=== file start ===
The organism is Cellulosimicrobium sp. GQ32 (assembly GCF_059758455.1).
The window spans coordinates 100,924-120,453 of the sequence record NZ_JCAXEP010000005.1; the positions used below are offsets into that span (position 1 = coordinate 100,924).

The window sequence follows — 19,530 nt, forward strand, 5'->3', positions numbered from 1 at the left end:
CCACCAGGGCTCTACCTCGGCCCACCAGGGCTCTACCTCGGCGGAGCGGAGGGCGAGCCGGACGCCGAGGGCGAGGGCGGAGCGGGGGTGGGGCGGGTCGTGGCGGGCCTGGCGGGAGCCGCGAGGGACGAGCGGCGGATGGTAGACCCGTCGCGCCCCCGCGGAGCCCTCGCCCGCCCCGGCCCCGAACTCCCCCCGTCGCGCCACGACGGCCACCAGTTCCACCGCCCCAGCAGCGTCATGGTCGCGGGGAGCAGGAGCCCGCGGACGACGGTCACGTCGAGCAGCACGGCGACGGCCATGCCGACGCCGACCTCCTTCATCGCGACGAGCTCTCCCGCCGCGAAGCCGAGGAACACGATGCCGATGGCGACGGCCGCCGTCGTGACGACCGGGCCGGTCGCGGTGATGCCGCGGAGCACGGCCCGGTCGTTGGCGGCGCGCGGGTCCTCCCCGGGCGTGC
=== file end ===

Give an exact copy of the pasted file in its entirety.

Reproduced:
The organism is Cellulosimicrobium sp. GQ32 (assembly GCF_059758455.1).
The window spans coordinates 100,924-120,453 of the sequence record NZ_JCAXEP010000005.1; the positions used below are offsets into that span (position 1 = coordinate 100,924).

The window sequence follows — 19,530 nt, forward strand, 5'->3', positions numbered from 1 at the left end:
CCACCAGGGCTCTACCTCGGCCCACCAGGGCTCTACCTCGGCGGAGCGGAGGGCGAGCCGGACGCCGAGGGCGAGGGCGGAGCGGGGGTGGGGCGGGTCGTGGCGGGCCTGGCGGGAGCCGCGAGGGACGAGCGGCGGATGGTAGACCCGTCGCGCCCCCGCGGAGCCCTCGCCCGCCCCGGCCCCGAACTCCCCCCGTCGCGCCACGACGGCCACCAGTTCCACCGCCCCAGCAGCGTCATGGTCGCGGGGAGCAGGAGCCCGCGGACGACGGTCACGTCGAGCAGCACGGCGACGGCCATGCCGACGCCGACCTCCTTCATCGCGACGAGCTCTCCCGCCGCGAAGCCGAGGAACACGATGCCGATGGCGACGGCCGCCGTCGTGACGACCGGGCCGGTCGCGGTGATGCCGCGGAGCACGGCCCGGTCGTTGGCGGCGCGCGGGTCCTCCCCGGGCGTGC